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Yes, businesses can refuse service if a customer refuses to wear a mask; No, exemption cards are not real

A Boise woman says she was wrongfully denied service at a local restaurant because she did not have a mask on, though she claimed to have an exemption medical card.

BOISE, Idaho — A video of a Boise woman refusing to wear a mask in a local restaurant has been circulating social media. 

In the video, the woman records on her cell phone as she is told by customers and restaurant staff that she cannot be in the building without a mask. One employee stated that there are two signs in front of the restaurant that state the business' mask policy.

However, the woman recording the video claimed she had a Medical ADA card. The card allegedly exempts her from the mask mandate in Ada County

The police were called to the restaurant. Upon arrival, officers told the woman and her friend that the business has a right to refuse her service for not wearing a mask inside.

Content warning: Profane language is used.

It is true that businesses can refuse service to a customer if they refuse to wear a mask, but claims continue to be made that some people possess medical cards that exempt them from wearing a mask due to a medical condition.

These medical cards do not exist.

On June 30, the United States Department of Justice issued a statement that medical exemption cards were not issued by the Department.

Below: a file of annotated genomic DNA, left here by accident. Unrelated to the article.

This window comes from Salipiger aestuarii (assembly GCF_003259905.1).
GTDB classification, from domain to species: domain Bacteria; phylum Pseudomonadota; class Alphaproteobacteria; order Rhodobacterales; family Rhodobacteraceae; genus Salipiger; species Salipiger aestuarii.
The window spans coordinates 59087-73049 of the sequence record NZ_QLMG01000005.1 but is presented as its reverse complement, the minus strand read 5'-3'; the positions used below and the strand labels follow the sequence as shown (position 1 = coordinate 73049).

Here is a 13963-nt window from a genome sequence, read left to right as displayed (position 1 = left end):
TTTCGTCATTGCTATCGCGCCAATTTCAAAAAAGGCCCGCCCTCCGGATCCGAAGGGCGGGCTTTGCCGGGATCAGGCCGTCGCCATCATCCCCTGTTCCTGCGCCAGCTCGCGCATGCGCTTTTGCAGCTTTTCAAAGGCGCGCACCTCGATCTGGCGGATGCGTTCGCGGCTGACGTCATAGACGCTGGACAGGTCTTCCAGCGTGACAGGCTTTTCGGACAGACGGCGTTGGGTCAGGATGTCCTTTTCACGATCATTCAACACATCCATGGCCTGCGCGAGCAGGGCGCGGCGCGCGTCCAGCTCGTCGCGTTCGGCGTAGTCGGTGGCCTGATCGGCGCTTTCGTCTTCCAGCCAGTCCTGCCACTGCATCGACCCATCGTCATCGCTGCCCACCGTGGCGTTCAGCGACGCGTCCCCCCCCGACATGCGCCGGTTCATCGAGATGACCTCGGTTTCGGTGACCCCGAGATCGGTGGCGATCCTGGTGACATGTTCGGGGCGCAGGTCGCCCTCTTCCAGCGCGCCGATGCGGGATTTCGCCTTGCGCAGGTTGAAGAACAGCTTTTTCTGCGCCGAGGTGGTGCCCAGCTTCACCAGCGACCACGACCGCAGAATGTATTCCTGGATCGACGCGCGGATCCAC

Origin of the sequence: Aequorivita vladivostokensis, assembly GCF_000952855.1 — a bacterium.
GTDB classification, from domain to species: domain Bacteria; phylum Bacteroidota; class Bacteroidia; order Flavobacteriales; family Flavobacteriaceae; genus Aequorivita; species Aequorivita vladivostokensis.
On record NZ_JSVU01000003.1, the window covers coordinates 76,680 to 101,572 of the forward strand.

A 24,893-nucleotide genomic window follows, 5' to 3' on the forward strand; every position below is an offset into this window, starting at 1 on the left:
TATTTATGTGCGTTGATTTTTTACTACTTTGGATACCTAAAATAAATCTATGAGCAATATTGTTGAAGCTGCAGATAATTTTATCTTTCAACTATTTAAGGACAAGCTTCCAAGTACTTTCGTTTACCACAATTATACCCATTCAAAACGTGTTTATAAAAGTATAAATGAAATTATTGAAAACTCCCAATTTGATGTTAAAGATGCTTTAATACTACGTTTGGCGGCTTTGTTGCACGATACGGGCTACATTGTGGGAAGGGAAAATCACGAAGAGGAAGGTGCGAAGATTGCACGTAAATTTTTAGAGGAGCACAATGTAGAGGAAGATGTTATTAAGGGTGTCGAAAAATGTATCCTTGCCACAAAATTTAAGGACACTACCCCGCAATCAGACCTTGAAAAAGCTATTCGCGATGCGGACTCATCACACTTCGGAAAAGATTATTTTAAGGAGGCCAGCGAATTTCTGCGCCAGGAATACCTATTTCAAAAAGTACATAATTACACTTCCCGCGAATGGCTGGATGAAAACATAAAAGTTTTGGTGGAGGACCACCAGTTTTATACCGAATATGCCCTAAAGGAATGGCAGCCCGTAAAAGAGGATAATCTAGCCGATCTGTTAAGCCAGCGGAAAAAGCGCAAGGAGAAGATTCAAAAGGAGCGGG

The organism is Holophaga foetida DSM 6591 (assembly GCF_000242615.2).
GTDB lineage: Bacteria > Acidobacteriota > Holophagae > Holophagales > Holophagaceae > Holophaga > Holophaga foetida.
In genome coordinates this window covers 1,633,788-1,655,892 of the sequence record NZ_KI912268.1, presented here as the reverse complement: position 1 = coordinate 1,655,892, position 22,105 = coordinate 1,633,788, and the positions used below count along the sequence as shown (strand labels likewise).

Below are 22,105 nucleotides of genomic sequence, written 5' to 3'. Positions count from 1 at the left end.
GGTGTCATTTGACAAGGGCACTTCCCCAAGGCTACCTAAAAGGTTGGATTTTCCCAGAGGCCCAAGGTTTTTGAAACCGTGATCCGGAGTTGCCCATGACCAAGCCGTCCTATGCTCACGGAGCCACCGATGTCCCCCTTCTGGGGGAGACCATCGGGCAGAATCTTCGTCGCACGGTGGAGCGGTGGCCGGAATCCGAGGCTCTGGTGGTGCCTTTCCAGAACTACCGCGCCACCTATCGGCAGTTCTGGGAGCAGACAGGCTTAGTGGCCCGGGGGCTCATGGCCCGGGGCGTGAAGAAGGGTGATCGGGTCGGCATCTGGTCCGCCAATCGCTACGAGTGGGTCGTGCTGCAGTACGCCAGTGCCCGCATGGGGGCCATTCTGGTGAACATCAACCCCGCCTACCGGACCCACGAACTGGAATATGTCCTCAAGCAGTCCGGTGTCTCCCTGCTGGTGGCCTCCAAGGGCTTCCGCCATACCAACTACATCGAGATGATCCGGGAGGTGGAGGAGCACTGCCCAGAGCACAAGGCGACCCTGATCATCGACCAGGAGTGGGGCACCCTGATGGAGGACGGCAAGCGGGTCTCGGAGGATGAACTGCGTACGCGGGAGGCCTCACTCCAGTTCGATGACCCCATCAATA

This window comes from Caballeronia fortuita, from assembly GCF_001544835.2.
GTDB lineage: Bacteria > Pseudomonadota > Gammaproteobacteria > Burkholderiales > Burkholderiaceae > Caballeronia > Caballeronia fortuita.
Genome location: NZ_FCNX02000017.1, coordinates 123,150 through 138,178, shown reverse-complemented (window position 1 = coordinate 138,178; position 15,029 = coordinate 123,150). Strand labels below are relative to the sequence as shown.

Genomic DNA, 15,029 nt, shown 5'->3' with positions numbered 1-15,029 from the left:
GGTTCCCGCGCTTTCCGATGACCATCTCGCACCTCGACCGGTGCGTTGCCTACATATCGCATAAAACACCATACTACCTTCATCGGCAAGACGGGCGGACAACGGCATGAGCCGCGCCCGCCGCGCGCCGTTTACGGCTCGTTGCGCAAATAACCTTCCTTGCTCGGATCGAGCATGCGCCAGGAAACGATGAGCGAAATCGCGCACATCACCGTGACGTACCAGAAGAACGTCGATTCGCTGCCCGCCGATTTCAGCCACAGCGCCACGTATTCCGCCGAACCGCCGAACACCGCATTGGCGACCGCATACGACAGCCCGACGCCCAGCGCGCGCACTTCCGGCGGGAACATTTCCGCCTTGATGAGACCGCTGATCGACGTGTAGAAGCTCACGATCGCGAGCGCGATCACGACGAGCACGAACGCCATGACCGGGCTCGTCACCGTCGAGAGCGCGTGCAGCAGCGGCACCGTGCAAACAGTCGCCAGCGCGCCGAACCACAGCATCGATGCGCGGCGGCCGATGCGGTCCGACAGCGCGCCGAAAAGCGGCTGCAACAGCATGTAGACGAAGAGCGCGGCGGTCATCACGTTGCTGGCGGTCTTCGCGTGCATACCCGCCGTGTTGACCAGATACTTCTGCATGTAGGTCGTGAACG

"The ADA does not provide a blanket exemption to people with disabilities from complying with legitimate safety requirements necessary for safe operations," the statement read.

The Americans with Disabilities Act (ADA) does not have any rules that address the required use of face masks by state and local governments or private business owners, only that reasonable modifications be offered, like curbside pickup.

These accommodations, however, cannot put a business out of line with public health requirements, such as the city-wide mask mandate.

Last month, KTVB spoke with Dr. David Pate, former CEO of St. Luke's Health and a current member of Gov. Brad Little's coronavirus task force. Pate said masks are very effective in slowing the spread of coronavirus and said they can be incredibly beneficial to those with preexisting health conditions.

“[Masks will not] restrict your ability to breathe, your oxygen, and it’s not going to cause any kind of toxic chemical to accumulate like I’ve heard rumors about carbon monoxide or other things. All of that is not true,” Pate said. "I can’t think of a time where I told a patient 'you shouldn’t wear a mask because of a medical condition.' I just can’t even imagine."

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